Twitter at Conferences, Part 3: LOC & SOC

by Guest on July 20, 2016

Abigail Stevens is an astronomy PhD candidate at the Anton Pannekoek Institute, University of Amsterdam. Her research is on spectral-timing analysis of X-ray binaries.

Image credit: HST/Twitter/A.L. Stevens

This is the third post in a three-part series on Twitter at Conferences, aimed at conference organizers (if you missed them, I recommend reading the first post and second post). There have also been a few AstroBetter posts on Twitter at the AAS meetings over the years (see aas215, aas217, and aas219).

Since my institute was organizing the Netherlands Astronomy Conference 2016, I got a feel for the kinds of questions that conference organizers have in regards to Twitter. As I wrote in my first post, there are multiple benefits to having Twitter be a part of the conference, and while conference organizers may know this in theory, some (many?) lack the practice to follow through. But, if you know what to do, it’s really not hard. So to make having a conference presence on Twitter more accessible to organizers, here are some pieces of advice.

  • The two key things I recommend having are 1. a conference hashtag, and 2. an “official” conference or organization Twitter account.
  • A good conference hashtag is unique, short, and somehow relevant (bonus points if it’s funny/punny). Including this in the tweets is how all the tweets will be linked. You want it to be unique, so that only tweets for your conference will appear under it; short, so that it doesn’t take up too much of the 140 character tweet limit; and relevant, so that everyone easily remembers it. Ours, #NAC2016, wasn’t unique, but we dominated the tweets for the duration of the conference so we decided it was ok. :)
  • Good conference hashtag examples off the top of my head are #Bdiffuse16 for a diffuse magnetic fields and ISM conference in 2016, #extremeBH for an extreme black hole accretion conference, and #PyAstro15 for the Python in astronomy conference in 2015. You can look at the account @astromeetings for more inspiration.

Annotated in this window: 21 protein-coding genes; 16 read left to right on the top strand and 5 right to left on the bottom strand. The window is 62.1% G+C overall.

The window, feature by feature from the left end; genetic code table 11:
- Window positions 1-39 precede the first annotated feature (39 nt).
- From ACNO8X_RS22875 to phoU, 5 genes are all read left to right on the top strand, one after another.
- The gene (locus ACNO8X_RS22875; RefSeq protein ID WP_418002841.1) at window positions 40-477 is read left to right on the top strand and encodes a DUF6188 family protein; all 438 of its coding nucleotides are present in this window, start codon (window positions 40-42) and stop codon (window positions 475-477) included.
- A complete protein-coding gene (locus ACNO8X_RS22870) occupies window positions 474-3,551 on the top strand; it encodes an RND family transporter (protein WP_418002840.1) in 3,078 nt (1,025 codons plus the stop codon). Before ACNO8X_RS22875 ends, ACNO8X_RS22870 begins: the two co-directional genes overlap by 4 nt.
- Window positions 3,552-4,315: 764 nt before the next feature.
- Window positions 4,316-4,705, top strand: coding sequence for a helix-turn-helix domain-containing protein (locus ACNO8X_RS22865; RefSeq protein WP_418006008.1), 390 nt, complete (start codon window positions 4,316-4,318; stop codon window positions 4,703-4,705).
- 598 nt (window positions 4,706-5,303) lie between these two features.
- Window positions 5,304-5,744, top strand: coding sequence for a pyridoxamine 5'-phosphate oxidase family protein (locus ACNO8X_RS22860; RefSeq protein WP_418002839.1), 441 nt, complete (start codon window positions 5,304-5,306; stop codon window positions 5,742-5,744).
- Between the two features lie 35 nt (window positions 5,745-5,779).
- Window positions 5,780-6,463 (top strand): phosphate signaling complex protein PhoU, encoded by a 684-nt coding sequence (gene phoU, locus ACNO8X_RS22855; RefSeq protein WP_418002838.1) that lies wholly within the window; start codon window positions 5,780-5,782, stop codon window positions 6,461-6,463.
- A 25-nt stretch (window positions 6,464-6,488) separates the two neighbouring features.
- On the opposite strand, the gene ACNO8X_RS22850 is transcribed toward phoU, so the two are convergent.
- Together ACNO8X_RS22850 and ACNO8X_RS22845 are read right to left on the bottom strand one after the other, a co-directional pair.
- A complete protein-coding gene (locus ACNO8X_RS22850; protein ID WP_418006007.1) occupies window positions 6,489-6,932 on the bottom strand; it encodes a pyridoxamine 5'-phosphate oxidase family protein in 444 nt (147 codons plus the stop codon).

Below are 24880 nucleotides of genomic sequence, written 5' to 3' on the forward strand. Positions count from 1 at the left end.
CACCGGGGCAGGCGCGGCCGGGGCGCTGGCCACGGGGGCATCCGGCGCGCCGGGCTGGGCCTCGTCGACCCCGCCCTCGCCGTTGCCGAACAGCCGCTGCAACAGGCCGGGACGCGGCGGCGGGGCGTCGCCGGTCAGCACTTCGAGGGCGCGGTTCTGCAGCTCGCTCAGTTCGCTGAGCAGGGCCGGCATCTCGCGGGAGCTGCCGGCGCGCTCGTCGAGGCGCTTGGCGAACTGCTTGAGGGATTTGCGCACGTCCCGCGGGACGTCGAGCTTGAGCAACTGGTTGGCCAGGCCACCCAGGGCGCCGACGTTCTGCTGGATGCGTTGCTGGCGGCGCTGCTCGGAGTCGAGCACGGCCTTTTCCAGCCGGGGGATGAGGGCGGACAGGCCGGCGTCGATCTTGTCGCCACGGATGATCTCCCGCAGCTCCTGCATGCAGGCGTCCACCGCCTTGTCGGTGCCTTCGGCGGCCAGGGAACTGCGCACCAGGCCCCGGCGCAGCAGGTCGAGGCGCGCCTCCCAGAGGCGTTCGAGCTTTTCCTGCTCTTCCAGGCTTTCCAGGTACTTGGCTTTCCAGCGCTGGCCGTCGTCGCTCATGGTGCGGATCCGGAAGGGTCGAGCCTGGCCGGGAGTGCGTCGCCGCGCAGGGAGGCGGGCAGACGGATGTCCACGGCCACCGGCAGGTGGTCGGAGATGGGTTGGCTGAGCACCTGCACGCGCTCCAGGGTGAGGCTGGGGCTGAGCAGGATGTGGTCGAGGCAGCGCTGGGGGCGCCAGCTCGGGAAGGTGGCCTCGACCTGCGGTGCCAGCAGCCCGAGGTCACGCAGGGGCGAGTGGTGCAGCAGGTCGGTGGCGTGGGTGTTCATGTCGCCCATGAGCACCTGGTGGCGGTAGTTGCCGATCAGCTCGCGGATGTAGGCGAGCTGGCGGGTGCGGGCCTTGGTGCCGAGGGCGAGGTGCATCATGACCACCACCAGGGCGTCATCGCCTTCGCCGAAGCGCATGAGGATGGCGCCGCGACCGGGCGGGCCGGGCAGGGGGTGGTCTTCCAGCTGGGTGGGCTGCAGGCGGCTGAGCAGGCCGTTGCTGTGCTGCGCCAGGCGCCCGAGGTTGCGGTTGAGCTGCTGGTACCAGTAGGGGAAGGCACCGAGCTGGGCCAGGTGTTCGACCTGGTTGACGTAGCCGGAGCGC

• Note that hashtags are not case-sensitive.
  • Decide on a conference hashtag a few weeks before the conference. List the hashtag on the website and in logistics correspondence with the attendees, and ask your attendees to use it on Twitter. You don’t need to register the hashtag anywhere, just start using it.
  • If your organization doesn’t already have a Twitter account, make an “official” conference Twitter account that will retweet others and make its own tweets. Having this gives a somewhat more curated tweet stream to follow. If the conference hashtag is the name of the account, the account itself shows up at the top of the hashtag stream (as you can see here). The one we had for the NAC was @_NAC2016 (with an underscore); for the AAS High Energy Astrophysics Division meeting in April, their Twitter account @AAS_HEAD served this purpose during the conference.
  • Add the Twitter hashtag feed or conference account feed to your website and/or put it on the screen during the coffee breaks. This is where I recommend using the conference Twitter account’s curated feed — it turns out that if your conference hashtag starts trending (which #NAC2016 did), *ahem* adult bots start tweeting using your hashtag (with NSFW photos), and that’s not something you want to appear on the screen or your website. FYI.
  • Assign someone to tweet your conference name, hashtag, dates, and website URL at @astromeetings the day before the conference begins. That account tweets a list of the meetings occurring each week and what the hashtag is, so that non-attendees can follow the action on Twitter.
  • Beforehand, ask a Twitter maven in attendance to tweet a lot for the first one or two sessions to give the conference a strong Twitter presence. We found that this encouraged more attendees to contribute on Twitter for the rest of the meeting.
  • To reassure the Twitter-skeptics in attendance, you can remind everyone that people will be tweeting at the conference and if they do not want all or part of their talk to be tweeted (press embargo, competitors, etc.), they can say so and the tweeters will respect it.

I realize that it’s certainly possible for this post to miss the very people it’s aimed at, so bookmark it and send it to colleagues on organizing committees! Have you set up a Twitter presence for a meeting you organized? What’s the cleverest conference hashtag you’ve seen?

{ 1 comment… read it below or add one }

1 Alexis July 21, 2016 at 4:41 am

All very good points! Other points that come to my mind after co-organizing the Cool Stars 19 conference, in no particular order.

- You might want to think about hashtags for splinter sessions in advance. We had the same hashtag for two splinter sessions.
- As local organizer, we found helpful to always be on the lookout on Twitter because attendees might tweet about problems live. And if they realize you are responsive, it will encourage others to do so and you can solve some issues very fast.
- We tried to have the hashtag alive and interesting before the conference, by posting pictures, info, behind the scene, stuff like that.


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